Buy-now-pay-later fintech Klarna is said to be close to making a deal that would see it become a quadradecacorn, but only if today’s privacy unpleasantness doesn’t discourage investors.
The Swedish fintech giant was reportedly on the cusp of closing an investment deal backed by SoftBank and multiple other investors, a person close to the matter told Business Insider earlier today. The deal is said to put Klarna’s value past the $40bn mark.
It is unclear how big the round might be, but it’s suggested that the deal would be smaller than the humongous $1bn round Klarna closed in March which pushed its valuation to $31bn, making it a tridecacorn.
Quadradecacorn status would make Klarna not just Europe’s most valuable privately-owned fintech company, but also indeed the continent’s most valuable tech company of any kind.
Klarna’s rumoured new funding has been interpreted as a step towards a highly anticipated public float, which it has talked about over the past year.
However, mere hours after news of the possible quadradecacorn round broke, Klarna suffered a massive data privacy incident.
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Visitors to Klarna’s website today (Thursday afternoon UK time) saw this message:
“We are currently experiencing system disturbances caused by a technical error. We apologise for any inconvenience this is causing. Whilst we are addressing the issue, customers are unable to log into the app.”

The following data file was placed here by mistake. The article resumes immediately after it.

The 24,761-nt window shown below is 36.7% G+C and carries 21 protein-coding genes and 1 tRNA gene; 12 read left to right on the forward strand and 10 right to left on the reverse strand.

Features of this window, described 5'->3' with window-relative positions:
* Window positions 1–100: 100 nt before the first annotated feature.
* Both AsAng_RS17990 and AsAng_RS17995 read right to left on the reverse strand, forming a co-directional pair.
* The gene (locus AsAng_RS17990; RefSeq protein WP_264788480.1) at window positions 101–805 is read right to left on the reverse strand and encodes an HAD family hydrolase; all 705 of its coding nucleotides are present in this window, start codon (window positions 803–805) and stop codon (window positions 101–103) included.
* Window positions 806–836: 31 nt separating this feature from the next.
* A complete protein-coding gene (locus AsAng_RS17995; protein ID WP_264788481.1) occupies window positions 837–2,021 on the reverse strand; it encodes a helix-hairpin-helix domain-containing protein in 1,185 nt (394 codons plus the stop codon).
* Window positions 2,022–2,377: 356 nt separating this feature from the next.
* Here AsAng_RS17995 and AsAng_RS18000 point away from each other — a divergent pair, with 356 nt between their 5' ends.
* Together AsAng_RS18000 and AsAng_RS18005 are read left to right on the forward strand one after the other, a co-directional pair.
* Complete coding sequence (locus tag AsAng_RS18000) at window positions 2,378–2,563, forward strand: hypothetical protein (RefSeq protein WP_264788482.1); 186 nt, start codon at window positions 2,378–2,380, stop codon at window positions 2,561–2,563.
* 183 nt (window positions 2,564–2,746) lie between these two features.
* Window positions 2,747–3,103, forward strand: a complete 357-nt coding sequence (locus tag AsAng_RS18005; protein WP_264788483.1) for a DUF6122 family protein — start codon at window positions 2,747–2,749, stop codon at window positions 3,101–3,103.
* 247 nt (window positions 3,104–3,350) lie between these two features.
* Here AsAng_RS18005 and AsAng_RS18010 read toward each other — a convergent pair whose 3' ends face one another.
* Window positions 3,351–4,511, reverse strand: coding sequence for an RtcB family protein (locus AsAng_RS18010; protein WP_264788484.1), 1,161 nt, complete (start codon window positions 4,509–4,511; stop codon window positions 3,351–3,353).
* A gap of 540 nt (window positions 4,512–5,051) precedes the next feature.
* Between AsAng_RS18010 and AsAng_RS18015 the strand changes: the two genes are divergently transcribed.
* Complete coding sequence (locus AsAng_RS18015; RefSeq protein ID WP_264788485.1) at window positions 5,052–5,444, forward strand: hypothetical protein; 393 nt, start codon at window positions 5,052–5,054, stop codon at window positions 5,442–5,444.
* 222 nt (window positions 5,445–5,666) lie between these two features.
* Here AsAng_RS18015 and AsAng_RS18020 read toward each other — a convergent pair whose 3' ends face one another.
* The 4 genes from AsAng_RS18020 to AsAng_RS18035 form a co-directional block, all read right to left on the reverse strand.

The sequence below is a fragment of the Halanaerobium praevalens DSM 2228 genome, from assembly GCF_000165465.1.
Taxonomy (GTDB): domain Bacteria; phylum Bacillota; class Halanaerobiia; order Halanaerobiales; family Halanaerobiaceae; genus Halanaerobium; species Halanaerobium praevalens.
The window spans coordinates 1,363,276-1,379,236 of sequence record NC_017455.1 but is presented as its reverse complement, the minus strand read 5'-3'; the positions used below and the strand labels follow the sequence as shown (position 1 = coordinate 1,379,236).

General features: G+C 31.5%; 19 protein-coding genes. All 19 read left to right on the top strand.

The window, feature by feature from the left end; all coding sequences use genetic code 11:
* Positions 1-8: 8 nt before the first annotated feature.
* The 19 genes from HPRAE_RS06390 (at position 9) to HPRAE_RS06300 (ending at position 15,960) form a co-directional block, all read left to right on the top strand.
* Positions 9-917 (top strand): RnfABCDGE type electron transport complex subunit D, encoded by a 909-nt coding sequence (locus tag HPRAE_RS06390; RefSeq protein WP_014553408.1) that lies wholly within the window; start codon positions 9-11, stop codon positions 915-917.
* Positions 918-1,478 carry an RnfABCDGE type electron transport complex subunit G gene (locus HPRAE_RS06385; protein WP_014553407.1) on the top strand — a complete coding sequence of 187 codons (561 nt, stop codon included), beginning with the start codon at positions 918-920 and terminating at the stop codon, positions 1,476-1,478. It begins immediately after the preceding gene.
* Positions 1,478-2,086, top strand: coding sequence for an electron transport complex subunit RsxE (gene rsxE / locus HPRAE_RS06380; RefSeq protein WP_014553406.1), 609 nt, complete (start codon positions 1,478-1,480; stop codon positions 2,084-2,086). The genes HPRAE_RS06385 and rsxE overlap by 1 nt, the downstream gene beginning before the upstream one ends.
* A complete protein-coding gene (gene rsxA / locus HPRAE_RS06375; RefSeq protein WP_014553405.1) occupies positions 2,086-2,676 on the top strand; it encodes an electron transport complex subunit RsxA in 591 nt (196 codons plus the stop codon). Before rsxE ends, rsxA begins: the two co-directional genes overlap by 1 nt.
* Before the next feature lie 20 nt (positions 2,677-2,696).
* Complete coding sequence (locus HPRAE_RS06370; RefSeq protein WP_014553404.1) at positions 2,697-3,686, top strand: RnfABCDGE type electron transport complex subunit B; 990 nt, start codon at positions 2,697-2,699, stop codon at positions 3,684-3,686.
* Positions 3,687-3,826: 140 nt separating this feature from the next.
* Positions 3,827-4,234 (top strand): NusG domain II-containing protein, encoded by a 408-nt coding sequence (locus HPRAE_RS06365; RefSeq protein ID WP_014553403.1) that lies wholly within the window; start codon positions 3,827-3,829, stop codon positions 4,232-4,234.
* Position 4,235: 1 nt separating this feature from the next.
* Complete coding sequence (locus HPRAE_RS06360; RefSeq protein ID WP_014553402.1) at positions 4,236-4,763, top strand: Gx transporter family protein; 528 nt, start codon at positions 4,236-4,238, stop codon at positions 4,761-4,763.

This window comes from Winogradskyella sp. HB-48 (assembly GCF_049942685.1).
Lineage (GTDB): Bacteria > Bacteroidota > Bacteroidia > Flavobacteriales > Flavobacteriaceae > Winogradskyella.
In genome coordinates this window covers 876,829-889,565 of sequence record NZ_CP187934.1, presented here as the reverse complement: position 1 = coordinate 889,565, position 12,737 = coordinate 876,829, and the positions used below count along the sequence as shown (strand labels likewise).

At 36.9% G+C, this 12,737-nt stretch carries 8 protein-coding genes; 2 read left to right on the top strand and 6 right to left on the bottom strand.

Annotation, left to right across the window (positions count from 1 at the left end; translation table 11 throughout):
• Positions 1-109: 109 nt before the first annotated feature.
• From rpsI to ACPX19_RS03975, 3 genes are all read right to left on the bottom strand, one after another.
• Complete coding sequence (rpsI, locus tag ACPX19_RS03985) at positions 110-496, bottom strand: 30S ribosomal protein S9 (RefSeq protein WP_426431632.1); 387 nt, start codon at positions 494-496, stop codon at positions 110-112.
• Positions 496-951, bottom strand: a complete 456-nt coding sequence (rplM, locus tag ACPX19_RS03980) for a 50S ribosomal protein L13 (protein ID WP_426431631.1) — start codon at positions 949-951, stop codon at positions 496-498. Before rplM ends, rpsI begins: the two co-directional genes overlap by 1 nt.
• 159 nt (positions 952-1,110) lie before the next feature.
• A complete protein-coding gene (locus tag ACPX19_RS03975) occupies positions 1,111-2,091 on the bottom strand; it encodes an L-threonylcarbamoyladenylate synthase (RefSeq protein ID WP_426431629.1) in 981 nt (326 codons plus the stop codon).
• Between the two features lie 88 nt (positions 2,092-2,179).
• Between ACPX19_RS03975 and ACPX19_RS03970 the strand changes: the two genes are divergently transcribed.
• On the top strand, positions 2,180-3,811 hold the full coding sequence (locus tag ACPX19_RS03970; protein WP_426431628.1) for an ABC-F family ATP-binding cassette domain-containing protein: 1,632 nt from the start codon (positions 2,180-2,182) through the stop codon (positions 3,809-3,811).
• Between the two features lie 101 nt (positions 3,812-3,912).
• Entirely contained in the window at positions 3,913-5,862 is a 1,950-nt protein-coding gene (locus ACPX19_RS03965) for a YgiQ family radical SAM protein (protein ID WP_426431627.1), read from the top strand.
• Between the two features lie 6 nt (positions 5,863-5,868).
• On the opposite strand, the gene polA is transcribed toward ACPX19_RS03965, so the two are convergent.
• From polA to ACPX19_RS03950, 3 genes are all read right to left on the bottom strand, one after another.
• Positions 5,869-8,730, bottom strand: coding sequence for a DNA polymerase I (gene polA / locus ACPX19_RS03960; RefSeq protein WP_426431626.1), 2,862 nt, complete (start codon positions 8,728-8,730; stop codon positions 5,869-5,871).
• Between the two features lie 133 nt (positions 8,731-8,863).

The message has since been removed.
Klarna’s CEO Sebastian Siemiatkowski later published a blog, explaining that Klarna had suffered “a self-inflicted incident, that for 31 min affected up to 0.1%, approximately 90 000, of our users.”
“The bug led to random user data being exposed to the wrong user when accessing our user interfaces. It is important to note that the access to data has been entirely random and not showing any data containing card or bank details (obfuscated data was visible),” he said.
“This means that it has been impossible to access a specific user’s data. According to GDPR standards, only non-sensitive data was exposed. However we recognize that what is deemed non-sensitive is very individual, and we set our own standards higher than GDPR.”
It is unclear how this will affected the rumoured raise.